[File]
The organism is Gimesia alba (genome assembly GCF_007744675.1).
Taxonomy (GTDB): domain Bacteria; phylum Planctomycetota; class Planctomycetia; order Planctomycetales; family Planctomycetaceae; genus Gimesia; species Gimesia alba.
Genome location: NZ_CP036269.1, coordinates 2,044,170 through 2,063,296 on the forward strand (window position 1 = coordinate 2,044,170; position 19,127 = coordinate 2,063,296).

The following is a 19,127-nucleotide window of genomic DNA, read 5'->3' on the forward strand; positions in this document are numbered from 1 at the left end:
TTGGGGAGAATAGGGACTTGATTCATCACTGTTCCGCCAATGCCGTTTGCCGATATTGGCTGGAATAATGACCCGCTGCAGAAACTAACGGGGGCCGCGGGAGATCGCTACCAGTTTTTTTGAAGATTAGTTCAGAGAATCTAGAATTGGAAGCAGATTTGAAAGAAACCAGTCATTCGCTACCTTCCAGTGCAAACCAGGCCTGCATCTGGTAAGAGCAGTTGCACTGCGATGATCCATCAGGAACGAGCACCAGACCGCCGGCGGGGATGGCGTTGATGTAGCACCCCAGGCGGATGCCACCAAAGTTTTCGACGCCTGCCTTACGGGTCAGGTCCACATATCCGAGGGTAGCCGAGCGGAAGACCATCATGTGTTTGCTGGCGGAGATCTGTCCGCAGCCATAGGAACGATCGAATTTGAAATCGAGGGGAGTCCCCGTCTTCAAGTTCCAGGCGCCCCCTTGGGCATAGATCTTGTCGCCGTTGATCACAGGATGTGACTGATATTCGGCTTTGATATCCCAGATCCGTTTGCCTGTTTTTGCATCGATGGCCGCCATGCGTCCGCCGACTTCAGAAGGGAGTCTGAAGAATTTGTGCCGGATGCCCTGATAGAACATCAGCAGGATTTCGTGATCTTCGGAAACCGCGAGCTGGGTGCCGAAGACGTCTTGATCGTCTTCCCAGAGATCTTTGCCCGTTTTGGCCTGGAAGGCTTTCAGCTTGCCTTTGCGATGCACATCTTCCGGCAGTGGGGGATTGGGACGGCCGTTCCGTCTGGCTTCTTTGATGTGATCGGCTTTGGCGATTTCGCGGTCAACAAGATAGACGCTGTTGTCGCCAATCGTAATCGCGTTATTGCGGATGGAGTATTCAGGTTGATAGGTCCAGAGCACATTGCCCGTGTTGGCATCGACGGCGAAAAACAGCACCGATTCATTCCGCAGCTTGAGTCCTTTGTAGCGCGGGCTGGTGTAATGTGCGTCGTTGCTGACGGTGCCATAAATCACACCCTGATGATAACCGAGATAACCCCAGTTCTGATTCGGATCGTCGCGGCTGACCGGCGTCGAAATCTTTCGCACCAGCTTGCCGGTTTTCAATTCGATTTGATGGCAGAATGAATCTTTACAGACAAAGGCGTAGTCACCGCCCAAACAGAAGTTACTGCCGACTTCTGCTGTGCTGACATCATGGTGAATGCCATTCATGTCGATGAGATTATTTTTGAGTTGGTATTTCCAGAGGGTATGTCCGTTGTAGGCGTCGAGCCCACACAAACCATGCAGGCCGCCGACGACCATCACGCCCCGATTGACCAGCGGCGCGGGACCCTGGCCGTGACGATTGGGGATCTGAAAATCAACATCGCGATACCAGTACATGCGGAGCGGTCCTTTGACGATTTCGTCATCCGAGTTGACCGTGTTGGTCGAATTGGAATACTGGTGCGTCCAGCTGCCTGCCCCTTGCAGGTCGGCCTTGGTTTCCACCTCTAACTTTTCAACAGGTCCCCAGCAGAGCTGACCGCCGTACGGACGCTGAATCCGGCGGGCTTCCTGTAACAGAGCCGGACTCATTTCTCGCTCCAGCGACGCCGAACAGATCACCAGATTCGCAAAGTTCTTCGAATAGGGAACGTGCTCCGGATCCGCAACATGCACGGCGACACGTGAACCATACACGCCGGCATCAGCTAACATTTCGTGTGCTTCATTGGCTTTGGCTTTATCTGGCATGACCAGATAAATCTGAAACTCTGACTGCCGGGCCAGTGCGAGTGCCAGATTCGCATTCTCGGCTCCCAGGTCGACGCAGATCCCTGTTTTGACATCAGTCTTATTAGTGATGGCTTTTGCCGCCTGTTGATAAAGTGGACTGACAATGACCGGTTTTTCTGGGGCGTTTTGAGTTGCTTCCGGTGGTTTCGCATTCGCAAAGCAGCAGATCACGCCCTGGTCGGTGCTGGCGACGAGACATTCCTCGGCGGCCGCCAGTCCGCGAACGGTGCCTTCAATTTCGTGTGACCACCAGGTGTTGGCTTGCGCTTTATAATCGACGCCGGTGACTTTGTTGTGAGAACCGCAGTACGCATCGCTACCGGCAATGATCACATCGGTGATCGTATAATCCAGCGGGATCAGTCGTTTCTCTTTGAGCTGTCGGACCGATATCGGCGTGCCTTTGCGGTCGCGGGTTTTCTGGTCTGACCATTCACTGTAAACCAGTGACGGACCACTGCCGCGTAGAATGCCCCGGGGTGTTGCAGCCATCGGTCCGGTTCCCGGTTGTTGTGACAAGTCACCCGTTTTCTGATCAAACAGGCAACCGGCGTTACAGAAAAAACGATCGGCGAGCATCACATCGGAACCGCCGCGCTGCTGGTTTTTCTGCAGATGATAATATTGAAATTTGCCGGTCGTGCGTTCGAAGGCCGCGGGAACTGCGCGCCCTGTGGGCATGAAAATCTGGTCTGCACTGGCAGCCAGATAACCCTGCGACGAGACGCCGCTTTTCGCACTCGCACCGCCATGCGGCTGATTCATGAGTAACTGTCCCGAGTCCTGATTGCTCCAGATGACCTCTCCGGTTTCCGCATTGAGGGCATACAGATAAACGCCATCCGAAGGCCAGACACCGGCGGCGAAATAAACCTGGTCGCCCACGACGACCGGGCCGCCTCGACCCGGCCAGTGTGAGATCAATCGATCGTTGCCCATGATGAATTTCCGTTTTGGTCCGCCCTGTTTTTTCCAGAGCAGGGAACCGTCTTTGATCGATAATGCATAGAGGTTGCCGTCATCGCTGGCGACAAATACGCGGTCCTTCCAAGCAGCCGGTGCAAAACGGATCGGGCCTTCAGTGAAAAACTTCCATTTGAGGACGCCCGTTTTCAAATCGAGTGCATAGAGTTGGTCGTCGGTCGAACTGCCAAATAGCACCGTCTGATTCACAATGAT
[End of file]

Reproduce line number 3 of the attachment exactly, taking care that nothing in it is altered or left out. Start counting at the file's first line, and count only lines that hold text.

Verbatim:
Genome location: NZ_CP036269.1, coordinates 2,044,170 through 2,063,296 on the forward strand (window position 1 = coordinate 2,044,170; position 19,127 = coordinate 2,063,296).